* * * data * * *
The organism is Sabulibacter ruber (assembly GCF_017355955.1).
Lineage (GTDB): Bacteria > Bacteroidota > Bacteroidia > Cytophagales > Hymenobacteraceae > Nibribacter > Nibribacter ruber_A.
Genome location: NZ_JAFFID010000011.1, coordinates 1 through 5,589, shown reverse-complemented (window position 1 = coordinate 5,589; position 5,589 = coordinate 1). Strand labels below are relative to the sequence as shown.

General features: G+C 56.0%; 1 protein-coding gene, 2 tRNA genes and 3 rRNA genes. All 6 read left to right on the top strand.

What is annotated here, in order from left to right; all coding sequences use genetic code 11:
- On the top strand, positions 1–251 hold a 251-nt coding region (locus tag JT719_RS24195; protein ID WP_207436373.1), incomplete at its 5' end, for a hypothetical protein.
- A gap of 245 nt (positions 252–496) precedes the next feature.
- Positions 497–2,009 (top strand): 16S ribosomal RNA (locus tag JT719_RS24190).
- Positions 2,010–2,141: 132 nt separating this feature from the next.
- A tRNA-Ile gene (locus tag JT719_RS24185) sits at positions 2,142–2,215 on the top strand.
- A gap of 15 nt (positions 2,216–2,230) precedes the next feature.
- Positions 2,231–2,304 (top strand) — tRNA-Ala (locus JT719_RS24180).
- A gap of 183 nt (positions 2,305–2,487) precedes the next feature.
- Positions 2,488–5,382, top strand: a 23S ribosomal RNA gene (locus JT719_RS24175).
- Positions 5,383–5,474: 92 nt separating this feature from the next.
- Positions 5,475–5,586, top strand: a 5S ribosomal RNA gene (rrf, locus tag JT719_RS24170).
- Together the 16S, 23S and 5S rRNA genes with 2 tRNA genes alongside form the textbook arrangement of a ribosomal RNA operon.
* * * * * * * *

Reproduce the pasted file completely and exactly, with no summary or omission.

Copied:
The organism is Sabulibacter ruber (assembly GCF_017355955.1).
Lineage (GTDB): Bacteria > Bacteroidota > Bacteroidia > Cytophagales > Hymenobacteraceae > Nibribacter > Nibribacter ruber_A.
Genome location: NZ_JAFFID010000011.1, coordinates 1 through 5,589, shown reverse-complemented (window position 1 = coordinate 5,589; position 5,589 = coordinate 1). Strand labels below are relative to the sequence as shown.

General features: G+C 56.0%; 1 protein-coding gene, 2 tRNA genes and 3 rRNA genes. All 6 read left to right on the top strand.

What is annotated here, in order from left to right; all coding sequences use genetic code 11:
- On the top strand, positions 1–251 hold a 251-nt coding region (locus tag JT719_RS24195; protein ID WP_207436373.1), incomplete at its 5' end, for a hypothetical protein.
- A gap of 245 nt (positions 252–496) precedes the next feature.
- Positions 497–2,009 (top strand): 16S ribosomal RNA (locus tag JT719_RS24190).
- Positions 2,010–2,141: 132 nt separating this feature from the next.
- A tRNA-Ile gene (locus tag JT719_RS24185) sits at positions 2,142–2,215 on the top strand.
- A gap of 15 nt (positions 2,216–2,230) precedes the next feature.
- Positions 2,231–2,304 (top strand) — tRNA-Ala (locus JT719_RS24180).
- A gap of 183 nt (positions 2,305–2,487) precedes the next feature.
- Positions 2,488–5,382, top strand: a 23S ribosomal RNA gene (locus JT719_RS24175).
- Positions 5,383–5,474: 92 nt separating this feature from the next.
- Positions 5,475–5,586, top strand: a 5S ribosomal RNA gene (rrf, locus tag JT719_RS24170).
- Together the 16S, 23S and 5S rRNA genes with 2 tRNA genes alongside form the textbook arrangement of a ribosomal RNA operon.